Read more from this CapitolBeatOK article at http://capitolbeatok.com/_webapp_3817437/CapitolBeatOK_announces_new_affiliation_with_the_Franklin_Center.
Quote of the Day
It’s also comforting to know that people are praying for you who don’t always agree with you. Tom Coburn, for example, is here. He is not only a dear friend but also a brother in Christ. We came into the Senate at the same time. Even though we are on opposite sides of a whole bunch of issues, part of what has bound us together is a shared faith, a recognition that we pray to and serve the same God. And I keep praying that God will show him the light and he will vote with me once in a while. It’s going to happen, Tom. A ray of light is going to beam down.
Number of the Day
Growth in pre-tax income of the richest 1 percent of Americans from 1979 to 2007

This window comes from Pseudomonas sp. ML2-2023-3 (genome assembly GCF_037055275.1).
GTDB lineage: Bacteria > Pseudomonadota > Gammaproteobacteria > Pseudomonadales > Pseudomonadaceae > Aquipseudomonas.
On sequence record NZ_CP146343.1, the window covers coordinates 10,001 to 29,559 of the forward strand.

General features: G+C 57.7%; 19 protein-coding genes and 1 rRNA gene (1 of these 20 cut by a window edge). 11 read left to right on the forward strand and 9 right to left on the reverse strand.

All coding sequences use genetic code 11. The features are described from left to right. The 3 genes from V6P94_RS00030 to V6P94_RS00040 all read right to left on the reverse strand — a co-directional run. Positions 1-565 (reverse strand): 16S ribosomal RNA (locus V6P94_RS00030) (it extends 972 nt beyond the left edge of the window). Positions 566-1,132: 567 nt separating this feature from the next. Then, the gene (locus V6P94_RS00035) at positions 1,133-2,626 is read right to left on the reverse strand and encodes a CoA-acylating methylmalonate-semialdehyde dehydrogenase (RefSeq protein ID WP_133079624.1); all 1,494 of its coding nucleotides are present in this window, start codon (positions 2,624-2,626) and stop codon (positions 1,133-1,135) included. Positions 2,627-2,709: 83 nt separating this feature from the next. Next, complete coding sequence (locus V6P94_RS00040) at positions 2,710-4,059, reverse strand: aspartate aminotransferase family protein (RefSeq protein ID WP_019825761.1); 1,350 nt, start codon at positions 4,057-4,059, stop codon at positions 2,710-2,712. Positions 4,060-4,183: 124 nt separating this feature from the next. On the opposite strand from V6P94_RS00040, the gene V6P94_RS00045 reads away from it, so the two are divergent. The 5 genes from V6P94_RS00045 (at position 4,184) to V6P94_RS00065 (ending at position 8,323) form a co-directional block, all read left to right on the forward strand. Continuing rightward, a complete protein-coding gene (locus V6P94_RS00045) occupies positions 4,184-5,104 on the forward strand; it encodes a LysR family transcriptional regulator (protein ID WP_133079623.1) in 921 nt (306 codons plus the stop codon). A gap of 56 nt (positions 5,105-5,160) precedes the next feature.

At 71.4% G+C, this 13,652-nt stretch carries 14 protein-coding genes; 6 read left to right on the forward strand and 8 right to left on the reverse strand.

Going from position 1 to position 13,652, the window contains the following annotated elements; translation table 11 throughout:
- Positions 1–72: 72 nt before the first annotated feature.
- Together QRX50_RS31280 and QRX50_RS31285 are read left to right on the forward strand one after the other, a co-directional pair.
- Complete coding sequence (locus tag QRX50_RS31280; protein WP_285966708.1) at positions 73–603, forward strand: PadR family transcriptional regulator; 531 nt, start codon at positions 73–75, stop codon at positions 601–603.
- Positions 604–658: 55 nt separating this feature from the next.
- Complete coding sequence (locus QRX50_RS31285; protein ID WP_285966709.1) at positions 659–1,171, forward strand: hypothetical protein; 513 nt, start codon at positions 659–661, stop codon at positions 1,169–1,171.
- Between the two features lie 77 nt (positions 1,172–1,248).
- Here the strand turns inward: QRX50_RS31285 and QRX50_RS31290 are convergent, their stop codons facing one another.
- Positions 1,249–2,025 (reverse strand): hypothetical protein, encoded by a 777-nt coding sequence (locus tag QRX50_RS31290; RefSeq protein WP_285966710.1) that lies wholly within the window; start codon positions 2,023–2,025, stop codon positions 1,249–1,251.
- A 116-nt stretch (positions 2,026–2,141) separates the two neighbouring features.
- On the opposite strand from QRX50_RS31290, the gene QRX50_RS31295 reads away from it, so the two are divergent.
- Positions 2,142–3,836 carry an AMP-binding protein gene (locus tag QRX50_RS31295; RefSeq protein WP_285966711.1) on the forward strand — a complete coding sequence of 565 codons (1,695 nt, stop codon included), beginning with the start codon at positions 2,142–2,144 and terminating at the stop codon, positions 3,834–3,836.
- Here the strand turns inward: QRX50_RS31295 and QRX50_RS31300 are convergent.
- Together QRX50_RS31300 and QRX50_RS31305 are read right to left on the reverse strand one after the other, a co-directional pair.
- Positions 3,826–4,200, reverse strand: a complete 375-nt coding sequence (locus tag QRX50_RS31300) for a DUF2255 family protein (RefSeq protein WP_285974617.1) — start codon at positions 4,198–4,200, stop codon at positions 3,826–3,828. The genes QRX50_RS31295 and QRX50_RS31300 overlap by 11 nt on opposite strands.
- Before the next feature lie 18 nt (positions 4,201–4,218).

Source: Economic Policy Institute
For public sector workers, a wage penalty
Workers in the state and local public sector earn less on average than their private-sector counterparts, in terms of both wages and total compensation. The Figure from EPI’s 2010 paper, Debunking the Myth of the Overcompensated Public Employee, shows that public sector workers in state and local government earn, on average, $6,061 per year less in annual wages than their private-sector counterparts. When measuring total compensation that includes non-cash compensation such as health and insurance benefits, the gap narrows, but the average public employees still earns $2,001 less per year.
Read more from the Economic Policy Institute at http://www.epi.org/economic_snapshots/entry/for_public_sector_workers_a_wage_penalty/.